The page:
Waymo to test self-driving big rig as big week for autonomous trucks continues

The Independent - Tech

The autonomous vehicle division of Google's parent company will start hauling cargo using self-driving trucks, capping a busy week for next-generation shipping technology. Waymo, the driverless vehicle unit of Alphabet, announced a pilot programme that will have self-driving big rigs transport cargo to the company's data centres in Georgia. Several companies are vying to dominate the nascent self-driving vehicle industry, believing the technology will reshape how humans and goods travel. Waymo has already extensively tested autonomous cars intended to ferry people around. "Now we're turning our attention to things as well", the company said in a blog post, noting that driverless trucks pose unique tech challenges.

How Trump can destroy Kim Jong Un's nukes without blowing up the world


In the long view of history, North Korea getting a nuclear-tipped intercontinental missile in 2017 is the rough equivalent of an army showing up for World War II riding horses and shooting muskets. Nukes are so last century. War is changing, driven by cyberweapons, artificial intelligence (AI) and robots. Weapons of mass destruction are dumb, soon to be whipped by smart weapons of pinpoint disruption--which nations can use without risking annihilation of the human race. If the U.S. is innovative and forward-thinking, it can develop technology that ensures no ill-behaving government could ever get a nuke off the ground.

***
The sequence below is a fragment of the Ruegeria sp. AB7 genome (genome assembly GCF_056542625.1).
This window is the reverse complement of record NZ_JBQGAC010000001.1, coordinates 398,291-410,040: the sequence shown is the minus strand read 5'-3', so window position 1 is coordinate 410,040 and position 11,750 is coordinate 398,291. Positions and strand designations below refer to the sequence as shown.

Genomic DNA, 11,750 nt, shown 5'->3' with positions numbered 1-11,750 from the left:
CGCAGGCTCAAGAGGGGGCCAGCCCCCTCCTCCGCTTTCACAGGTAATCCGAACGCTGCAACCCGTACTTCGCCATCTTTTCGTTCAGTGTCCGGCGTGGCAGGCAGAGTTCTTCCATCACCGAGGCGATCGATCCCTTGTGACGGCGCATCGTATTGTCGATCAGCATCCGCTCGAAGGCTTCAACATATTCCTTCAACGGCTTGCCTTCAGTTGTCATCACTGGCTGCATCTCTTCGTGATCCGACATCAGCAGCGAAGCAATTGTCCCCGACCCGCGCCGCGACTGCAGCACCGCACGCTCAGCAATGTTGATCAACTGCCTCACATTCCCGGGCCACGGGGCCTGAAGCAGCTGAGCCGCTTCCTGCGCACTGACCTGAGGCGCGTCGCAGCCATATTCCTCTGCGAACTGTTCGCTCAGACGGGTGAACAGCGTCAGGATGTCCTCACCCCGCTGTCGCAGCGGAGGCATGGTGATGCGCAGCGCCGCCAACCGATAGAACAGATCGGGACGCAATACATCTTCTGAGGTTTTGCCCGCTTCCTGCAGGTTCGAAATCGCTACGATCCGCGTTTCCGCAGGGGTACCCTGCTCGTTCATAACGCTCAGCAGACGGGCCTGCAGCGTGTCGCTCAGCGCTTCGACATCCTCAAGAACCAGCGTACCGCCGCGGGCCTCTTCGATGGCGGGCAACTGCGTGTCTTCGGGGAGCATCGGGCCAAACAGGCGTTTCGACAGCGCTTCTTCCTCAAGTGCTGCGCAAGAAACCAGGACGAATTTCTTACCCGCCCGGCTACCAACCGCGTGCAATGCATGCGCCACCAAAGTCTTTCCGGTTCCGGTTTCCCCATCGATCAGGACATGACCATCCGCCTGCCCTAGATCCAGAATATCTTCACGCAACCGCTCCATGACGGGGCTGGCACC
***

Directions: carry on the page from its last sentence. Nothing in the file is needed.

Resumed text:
AI is coming to war, regardless of Elon Musk's well-meaning concern


Participants run ahead of Puerto de San Lorenzo's fighting bulls during the third bull run of the San Fermin festival in Pamplona, northern Spain. Each day at 8:00 am hundreds of people race with six bulls, charging along a winding, 848.6-metre (more than half a mile) course through narrow streets to the city's bull ring, where the animals are killed in a bullfight or corrida, during this festival, immortalised in Ernest Hemingway's 1926 novel "The Sun Also Rises" and dating back to medieval times and also featuring religious processions, folk dancing, concerts and round-the-clock drinking. Iraqi women, who fled the fighting between government forces and Islamic State (IS) group jihadists in the Old City of Mosul, cry as they stand in the city's western industrial district awaiting to be relocated